Controversy over Source of Fetal Tissue

The major policy issue surrounding neural grafting using fetal central nervous system (CNS) tissue centers on the use of fetal tissue in transplantation research. Four possible sources of fetal tissue are:

1. Spontaneous abortions

2. Induced abortions on unintended pregnancies

3. Induced abortions on fetuses conceived specifically for research or therapy

4. Embryos produced in vitro

A dependence on spontaneously aborted fetuses for research is impractical because of the limited number available, the inability to control the timing, and the fact that fetal tissue is fragile and deteriorates quickly after the death of the fetus. The major supply of fetal tissue, therefore, is likely to come from induced abortions on unwanted pregnancies. Instead of discarding or destroying the tissue, it is retrieved for research or transplantation. If even a small percentage of women elected to donate fetal tissue for research, the million and a half elective abortions performed in the United States each year would appear to be more than adequate to meet most research needs.

Unlike the use of fetuses spontaneously aborted, however, dependence on elective abortions as the primary source raises vehement objections on moral grounds by groups opposed to abortion. Other serious questions are raised when the research or therapy needs affect the timing and method of abortion, or if pressures are placed on the women undergoing the abortion to consent to donation. To ensure against the latter, most observers recommend that the decision to terminate a pregnancy be made separately from the consent for fetal research.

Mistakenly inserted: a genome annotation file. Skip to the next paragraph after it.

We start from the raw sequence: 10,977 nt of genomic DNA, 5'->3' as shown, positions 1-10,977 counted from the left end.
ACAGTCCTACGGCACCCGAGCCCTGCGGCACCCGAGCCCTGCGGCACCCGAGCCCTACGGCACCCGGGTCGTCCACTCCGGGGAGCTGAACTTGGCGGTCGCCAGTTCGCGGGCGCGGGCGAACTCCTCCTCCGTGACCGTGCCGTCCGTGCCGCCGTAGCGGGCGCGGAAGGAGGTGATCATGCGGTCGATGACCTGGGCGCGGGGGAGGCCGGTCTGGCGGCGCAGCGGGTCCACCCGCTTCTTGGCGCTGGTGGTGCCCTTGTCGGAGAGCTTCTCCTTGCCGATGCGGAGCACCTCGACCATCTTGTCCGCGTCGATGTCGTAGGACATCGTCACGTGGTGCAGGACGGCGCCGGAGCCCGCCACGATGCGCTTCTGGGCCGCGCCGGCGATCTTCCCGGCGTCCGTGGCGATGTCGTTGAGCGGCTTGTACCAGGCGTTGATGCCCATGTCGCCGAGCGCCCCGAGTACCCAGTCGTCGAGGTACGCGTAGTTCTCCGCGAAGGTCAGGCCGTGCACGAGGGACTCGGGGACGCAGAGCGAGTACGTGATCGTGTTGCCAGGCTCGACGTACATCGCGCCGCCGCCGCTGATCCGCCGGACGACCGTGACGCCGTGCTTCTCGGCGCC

An even more troublesome source of fetal material might arise if a human fetus is conceived specifically for the purpose of aborting it for research or therapy. Although there is no documented evidence that this has happened, in at least two cases women have asked if they could become pregnant to produce tissues or organs for another person. In one case, the daughter of an Alzheimer's patient asked to be inseminated with the sperm of her father and, at the appropriate stage, to abort the fetus to provide her father with fetal neural tissue for transplantation. Although there is no evidence at present that this is technically possible, and the women's request was denied, this case demonstrates a possible demand for such applications. Similarly, another woman requested that her midterm fetus be aborted and the kidneys be transplanted to her husband who was dying of end-stage renal disease. There is also concern that increased pressures for fetal tissue could lead to a marketplace for this scarce resource which, in turn, could lead to exploitation of poor women (in the United States or elsewhere) paid to conceive solely to provide fetal materials, even if the practice were illegal.

The fourth source of human cells or tissue comes from embryos produced through IVF. Again, the situation is clouded by the need to distinguish between those embryos deliberately created for research purposes and those untransferred embryos remaining after IVF of multiple ova. Although persons who believe that life starts at conception are likely to oppose any use of human embryos for research purposes, many supporters of the use of spare embryos find the production of human embryos specifically for research unacceptable. Questions of consent, ownership, and payment are common to both categories.

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